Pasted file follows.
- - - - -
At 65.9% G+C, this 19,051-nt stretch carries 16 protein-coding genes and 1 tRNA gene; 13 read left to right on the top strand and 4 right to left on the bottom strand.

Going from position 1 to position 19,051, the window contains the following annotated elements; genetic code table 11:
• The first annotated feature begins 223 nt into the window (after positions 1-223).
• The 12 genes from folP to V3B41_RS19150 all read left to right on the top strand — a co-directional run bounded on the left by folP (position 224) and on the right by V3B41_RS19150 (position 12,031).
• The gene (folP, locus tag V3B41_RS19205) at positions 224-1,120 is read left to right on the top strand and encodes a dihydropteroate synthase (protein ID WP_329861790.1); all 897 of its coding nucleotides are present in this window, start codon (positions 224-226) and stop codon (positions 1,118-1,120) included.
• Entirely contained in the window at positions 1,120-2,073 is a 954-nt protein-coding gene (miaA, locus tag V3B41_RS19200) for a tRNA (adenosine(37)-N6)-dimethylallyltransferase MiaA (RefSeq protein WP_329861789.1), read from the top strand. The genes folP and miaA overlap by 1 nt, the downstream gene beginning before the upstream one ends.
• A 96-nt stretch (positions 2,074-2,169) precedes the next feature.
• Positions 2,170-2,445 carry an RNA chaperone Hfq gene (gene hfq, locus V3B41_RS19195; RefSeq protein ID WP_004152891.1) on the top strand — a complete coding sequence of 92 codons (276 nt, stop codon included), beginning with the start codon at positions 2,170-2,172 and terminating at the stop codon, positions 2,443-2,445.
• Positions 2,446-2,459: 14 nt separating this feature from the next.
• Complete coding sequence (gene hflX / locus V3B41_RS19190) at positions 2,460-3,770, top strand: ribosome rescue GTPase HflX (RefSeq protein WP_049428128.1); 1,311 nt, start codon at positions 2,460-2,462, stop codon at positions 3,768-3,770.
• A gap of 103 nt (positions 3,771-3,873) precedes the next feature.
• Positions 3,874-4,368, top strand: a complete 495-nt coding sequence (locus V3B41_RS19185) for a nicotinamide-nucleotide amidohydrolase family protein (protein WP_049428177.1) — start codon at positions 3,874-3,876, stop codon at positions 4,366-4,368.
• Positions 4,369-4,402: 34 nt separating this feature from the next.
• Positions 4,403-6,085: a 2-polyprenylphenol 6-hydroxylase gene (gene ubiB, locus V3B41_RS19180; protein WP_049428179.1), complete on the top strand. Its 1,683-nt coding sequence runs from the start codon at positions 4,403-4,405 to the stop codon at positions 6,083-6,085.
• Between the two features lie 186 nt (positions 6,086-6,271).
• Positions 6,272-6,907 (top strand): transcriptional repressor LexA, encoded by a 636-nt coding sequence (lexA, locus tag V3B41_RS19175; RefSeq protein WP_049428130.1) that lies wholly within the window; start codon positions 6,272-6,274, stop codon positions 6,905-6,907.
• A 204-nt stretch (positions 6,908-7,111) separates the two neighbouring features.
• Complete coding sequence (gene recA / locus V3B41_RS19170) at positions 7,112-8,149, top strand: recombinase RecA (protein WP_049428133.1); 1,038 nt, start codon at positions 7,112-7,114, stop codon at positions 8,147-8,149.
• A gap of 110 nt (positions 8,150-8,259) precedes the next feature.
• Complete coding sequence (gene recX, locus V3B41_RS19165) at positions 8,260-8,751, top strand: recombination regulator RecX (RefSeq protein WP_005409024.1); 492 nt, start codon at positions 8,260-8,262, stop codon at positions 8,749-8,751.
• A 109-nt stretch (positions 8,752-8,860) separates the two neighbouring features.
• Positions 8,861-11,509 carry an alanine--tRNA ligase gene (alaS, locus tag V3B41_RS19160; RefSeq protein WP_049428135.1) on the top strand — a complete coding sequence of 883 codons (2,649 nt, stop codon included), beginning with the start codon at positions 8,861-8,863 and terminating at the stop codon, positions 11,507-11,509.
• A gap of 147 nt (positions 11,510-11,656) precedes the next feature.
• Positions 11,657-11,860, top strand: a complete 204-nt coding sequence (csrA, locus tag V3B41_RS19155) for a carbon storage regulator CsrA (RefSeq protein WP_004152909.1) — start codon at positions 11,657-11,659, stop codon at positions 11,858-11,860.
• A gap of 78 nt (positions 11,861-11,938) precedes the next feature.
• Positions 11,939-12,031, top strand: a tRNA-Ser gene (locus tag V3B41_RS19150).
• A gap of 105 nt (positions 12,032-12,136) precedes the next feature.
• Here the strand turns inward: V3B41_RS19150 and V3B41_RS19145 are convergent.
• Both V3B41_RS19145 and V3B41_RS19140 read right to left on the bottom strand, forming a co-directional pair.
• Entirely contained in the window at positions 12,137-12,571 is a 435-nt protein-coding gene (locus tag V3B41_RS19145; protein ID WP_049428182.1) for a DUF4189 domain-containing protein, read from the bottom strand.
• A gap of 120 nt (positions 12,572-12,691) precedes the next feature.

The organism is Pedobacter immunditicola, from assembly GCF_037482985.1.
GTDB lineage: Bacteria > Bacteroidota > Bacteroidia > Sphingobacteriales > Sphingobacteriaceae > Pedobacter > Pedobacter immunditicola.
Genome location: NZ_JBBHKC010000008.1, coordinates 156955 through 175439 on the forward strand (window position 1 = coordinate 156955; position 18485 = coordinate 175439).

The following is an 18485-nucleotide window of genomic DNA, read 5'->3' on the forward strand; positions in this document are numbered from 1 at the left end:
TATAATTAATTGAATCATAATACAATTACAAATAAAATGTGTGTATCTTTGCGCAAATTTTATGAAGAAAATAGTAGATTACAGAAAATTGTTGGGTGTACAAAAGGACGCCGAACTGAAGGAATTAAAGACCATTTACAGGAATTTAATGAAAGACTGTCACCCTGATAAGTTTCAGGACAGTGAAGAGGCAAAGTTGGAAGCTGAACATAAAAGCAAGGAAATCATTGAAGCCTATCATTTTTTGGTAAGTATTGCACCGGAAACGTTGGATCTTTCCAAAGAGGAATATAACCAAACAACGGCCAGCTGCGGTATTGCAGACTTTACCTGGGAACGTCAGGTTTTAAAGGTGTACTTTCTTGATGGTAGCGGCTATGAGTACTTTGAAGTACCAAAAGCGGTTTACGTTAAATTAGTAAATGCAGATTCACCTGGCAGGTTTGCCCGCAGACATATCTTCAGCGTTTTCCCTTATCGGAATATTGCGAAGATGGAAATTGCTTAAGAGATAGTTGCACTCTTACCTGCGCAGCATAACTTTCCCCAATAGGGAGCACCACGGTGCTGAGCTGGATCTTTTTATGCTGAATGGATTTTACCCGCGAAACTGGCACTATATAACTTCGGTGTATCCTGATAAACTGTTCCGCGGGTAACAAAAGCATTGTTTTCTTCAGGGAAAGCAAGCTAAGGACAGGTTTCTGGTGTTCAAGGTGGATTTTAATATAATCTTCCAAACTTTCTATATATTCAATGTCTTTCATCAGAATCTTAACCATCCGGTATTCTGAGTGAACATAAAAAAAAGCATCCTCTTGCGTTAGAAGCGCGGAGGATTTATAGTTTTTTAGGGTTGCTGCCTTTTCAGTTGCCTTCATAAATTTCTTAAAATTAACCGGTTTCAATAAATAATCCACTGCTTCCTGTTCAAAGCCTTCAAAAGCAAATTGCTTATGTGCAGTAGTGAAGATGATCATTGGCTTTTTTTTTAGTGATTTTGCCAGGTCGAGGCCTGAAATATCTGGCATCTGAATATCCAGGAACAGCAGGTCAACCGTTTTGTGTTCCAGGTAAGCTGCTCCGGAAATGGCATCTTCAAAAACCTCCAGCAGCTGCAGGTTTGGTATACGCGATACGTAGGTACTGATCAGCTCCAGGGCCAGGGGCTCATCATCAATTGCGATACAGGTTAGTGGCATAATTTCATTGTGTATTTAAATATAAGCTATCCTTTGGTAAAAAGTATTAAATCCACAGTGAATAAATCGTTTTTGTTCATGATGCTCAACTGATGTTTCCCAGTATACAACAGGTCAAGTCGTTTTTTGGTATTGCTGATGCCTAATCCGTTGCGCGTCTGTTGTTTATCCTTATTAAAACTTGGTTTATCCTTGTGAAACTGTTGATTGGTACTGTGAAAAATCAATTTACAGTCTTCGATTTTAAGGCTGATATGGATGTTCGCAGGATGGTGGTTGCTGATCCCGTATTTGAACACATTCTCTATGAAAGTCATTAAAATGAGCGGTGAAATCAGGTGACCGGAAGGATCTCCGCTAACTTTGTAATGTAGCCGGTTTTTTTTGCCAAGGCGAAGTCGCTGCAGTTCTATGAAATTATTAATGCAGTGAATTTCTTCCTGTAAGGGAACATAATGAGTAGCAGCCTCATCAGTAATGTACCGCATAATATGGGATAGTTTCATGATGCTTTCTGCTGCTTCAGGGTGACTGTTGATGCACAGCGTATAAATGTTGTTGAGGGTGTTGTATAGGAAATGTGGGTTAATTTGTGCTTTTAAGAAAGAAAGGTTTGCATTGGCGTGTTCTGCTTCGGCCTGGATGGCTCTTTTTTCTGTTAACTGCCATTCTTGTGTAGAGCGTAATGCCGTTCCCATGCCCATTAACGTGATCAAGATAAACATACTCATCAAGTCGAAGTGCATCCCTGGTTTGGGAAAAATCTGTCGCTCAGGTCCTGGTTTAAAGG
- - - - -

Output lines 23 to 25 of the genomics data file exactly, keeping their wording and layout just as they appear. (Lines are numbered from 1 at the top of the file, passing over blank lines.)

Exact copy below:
• A gap of 147 nt (positions 11,510-11,656) precedes the next feature.
• Positions 11,657-11,860, top strand: a complete 204-nt coding sequence (csrA, locus tag V3B41_RS19155) for a carbon storage regulator CsrA (RefSeq protein WP_004152909.1) — start codon at positions 11,657-11,659, stop codon at positions 11,858-11,860.
• A gap of 78 nt (positions 11,861-11,938) precedes the next feature.